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A thriving community

Richmond Buildings photographed in March 1957
Image reproduced with kind permission of The Regency Society and The James Gray Collection

They were wonderful days

Richmond Buildings were off what was then Richmond Street, and is now Richmond Place. We used to play football in the street. We also used to play rounders, kick the bucket, marbles and cards. The old horse-drawn dustmen came, they would go downstairs to pick your dustbin up from your yard outside, empty it in a bin and would even put it back downstairs again. We also had street parties with plenty of food. When we were older we also went down to the beach, if it was warm, at ten o’clock at night. We would collect all the rubbish we could, go into the sea, then set light to the paper and dry ourselves by the fire afterwards.

A variety of street sellers

We had fishermen coming through the streets every morning selling fish, ice cream sellers, people with barrows; muffin and crumpet sellers coming round on a Sunday afternoon ringing a bell. On Sunday morning men would come round with a barrow selling winkles. Tamplin’s stables was in Albion Street and they had lovely shire horses. Every street in Brighton had corner shops, and pubs were two a penny. In our area in Richmond Buildings there were at least a dozen public houses. My fa­ther used to have a wireless and our customers used to come into the shop to listen to it in the twenties or thirties.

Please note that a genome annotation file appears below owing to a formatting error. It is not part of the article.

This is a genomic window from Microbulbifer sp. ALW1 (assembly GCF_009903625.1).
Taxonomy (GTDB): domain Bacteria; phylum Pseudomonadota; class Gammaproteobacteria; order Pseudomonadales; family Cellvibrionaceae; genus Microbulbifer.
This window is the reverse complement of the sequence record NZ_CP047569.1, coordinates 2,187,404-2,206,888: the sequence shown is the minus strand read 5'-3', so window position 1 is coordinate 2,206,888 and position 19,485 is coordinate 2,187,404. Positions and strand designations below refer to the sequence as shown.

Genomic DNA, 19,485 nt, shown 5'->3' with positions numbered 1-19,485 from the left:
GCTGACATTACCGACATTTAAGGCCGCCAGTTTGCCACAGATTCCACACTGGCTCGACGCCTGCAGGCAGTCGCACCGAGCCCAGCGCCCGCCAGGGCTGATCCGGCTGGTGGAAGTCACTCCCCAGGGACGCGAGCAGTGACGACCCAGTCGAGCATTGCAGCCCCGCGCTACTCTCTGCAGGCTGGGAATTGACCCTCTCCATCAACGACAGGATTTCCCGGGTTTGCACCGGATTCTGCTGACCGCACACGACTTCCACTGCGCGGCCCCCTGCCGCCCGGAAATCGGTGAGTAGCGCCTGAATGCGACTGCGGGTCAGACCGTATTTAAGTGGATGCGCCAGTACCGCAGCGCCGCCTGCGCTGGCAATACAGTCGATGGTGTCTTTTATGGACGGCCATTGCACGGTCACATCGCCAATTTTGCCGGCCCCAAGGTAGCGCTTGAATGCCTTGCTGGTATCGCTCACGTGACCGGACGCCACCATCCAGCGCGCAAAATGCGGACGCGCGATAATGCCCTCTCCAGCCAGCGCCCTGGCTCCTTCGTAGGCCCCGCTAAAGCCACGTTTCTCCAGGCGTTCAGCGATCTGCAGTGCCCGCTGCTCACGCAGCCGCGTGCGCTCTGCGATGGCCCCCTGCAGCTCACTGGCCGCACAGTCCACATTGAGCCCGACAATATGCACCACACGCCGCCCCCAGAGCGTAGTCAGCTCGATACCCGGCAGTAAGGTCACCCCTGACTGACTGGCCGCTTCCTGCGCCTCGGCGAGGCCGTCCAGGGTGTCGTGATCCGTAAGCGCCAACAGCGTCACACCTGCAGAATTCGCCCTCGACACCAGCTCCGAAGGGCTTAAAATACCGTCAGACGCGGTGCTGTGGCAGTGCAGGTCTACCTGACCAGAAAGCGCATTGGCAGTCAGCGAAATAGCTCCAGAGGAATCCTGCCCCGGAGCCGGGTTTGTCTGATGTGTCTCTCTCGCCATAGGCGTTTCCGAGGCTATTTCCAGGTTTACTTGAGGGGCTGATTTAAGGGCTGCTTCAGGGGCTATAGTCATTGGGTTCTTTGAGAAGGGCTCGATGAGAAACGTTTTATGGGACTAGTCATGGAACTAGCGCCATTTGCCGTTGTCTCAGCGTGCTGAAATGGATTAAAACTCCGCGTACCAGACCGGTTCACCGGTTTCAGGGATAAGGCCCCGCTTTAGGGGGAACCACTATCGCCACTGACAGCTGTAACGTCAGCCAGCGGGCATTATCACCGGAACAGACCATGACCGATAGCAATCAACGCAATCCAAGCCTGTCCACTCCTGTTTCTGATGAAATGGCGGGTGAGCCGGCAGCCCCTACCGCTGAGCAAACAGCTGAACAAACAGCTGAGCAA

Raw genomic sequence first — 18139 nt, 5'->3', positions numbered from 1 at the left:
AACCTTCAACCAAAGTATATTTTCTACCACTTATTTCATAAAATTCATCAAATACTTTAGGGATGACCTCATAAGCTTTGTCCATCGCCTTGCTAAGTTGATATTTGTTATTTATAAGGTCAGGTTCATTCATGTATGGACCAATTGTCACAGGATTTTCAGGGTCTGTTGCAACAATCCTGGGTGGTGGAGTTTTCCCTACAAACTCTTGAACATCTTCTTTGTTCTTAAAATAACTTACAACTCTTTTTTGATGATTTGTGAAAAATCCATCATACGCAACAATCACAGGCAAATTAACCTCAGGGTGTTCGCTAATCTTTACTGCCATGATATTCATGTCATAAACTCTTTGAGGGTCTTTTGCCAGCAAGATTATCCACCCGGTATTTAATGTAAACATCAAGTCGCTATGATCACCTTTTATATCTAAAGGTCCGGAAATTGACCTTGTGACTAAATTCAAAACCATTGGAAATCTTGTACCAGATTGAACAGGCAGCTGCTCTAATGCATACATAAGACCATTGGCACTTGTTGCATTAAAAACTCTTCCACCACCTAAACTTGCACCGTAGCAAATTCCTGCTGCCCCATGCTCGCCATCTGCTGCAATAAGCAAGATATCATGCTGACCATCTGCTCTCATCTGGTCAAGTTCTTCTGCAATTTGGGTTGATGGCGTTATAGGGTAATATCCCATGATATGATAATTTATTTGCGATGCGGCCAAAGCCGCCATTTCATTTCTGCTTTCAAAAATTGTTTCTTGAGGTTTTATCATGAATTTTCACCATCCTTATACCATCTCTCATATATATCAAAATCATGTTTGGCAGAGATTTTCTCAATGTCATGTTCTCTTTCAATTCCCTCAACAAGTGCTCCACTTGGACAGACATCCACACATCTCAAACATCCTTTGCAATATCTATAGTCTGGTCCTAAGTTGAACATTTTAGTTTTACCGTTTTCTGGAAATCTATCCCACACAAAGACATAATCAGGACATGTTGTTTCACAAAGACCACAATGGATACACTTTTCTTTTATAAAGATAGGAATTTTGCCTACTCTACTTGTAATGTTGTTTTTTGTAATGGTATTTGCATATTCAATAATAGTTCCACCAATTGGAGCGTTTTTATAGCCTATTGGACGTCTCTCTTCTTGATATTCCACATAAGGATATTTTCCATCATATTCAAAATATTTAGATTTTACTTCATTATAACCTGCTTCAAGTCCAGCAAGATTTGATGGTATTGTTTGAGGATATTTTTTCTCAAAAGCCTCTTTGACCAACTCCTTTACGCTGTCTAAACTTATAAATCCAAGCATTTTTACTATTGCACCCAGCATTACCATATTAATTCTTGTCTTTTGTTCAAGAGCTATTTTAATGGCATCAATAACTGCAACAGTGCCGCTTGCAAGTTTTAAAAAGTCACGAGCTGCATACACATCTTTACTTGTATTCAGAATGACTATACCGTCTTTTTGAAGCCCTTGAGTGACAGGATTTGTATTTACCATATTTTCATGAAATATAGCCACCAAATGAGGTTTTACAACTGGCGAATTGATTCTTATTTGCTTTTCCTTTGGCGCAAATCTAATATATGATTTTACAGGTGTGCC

Demolished in 1959

The holiday-makers lodged in the houses around this area and they would come back each year and remember us as newsagents. There was poverty around this area. The houses in Richmond Buildings were habitable, we didn’t have gardens, just backyards which were very small, but at Mr Parr’s we had a greenhouse where we grew tomatoes. The houses were knocked down in 1959 and we moved out in 1958. We knew about it some months beforehand, there was no argument. A lot of people were really unhappy about moving and would have rather have stayed there. The businesses were given some compensation, but not a lot.

Reproduced with permission from ‘Back Street Brighton’ published by QueenSpark Books and the Lewis Cohen Urban Studies Centre

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